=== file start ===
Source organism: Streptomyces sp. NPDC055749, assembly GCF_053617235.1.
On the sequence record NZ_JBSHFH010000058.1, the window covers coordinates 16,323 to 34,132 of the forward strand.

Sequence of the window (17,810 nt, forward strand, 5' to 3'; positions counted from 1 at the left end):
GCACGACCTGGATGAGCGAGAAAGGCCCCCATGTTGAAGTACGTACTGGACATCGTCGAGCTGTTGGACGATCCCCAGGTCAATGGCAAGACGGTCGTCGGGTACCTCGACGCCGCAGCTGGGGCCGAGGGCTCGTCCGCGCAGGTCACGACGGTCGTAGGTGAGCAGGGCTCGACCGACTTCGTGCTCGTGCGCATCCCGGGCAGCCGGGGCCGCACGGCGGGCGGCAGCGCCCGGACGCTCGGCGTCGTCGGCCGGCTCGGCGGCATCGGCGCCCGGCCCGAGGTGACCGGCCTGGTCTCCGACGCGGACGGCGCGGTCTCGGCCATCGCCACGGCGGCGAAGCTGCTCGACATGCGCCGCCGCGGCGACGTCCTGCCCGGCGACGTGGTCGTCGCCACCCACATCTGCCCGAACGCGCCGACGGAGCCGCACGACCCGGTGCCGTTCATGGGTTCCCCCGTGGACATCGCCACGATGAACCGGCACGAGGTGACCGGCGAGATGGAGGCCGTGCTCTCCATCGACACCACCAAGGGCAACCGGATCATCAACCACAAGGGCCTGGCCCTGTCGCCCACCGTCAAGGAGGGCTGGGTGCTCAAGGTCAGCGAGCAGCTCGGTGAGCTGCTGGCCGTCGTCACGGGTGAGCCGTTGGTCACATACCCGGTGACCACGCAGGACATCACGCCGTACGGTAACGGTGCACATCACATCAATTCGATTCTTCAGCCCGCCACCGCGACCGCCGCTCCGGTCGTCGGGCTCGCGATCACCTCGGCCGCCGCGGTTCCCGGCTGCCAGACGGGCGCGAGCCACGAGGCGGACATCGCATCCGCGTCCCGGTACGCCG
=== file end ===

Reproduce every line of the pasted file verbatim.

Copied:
Source organism: Streptomyces sp. NPDC055749, assembly GCF_053617235.1.
On the sequence record NZ_JBSHFH010000058.1, the window covers coordinates 16,323 to 34,132 of the forward strand.

Sequence of the window (17,810 nt, forward strand, 5' to 3'; positions counted from 1 at the left end):
GCACGACCTGGATGAGCGAGAAAGGCCCCCATGTTGAAGTACGTACTGGACATCGTCGAGCTGTTGGACGATCCCCAGGTCAATGGCAAGACGGTCGTCGGGTACCTCGACGCCGCAGCTGGGGCCGAGGGCTCGTCCGCGCAGGTCACGACGGTCGTAGGTGAGCAGGGCTCGACCGACTTCGTGCTCGTGCGCATCCCGGGCAGCCGGGGCCGCACGGCGGGCGGCAGCGCCCGGACGCTCGGCGTCGTCGGCCGGCTCGGCGGCATCGGCGCCCGGCCCGAGGTGACCGGCCTGGTCTCCGACGCGGACGGCGCGGTCTCGGCCATCGCCACGGCGGCGAAGCTGCTCGACATGCGCCGCCGCGGCGACGTCCTGCCCGGCGACGTGGTCGTCGCCACCCACATCTGCCCGAACGCGCCGACGGAGCCGCACGACCCGGTGCCGTTCATGGGTTCCCCCGTGGACATCGCCACGATGAACCGGCACGAGGTGACCGGCGAGATGGAGGCCGTGCTCTCCATCGACACCACCAAGGGCAACCGGATCATCAACCACAAGGGCCTGGCCCTGTCGCCCACCGTCAAGGAGGGCTGGGTGCTCAAGGTCAGCGAGCAGCTCGGTGAGCTGCTGGCCGTCGTCACGGGTGAGCCGTTGGTCACATACCCGGTGACCACGCAGGACATCACGCCGTACGGTAACGGTGCACATCACATCAATTCGATTCTTCAGCCCGCCACCGCGACCGCCGCTCCGGTCGTCGGGCTCGCGATCACCTCGGCCGCCGCGGTTCCCGGCTGCCAGACGGGCGCGAGCCACGAGGCGGACATCGCATCCGCGTCCCGGTACGCCG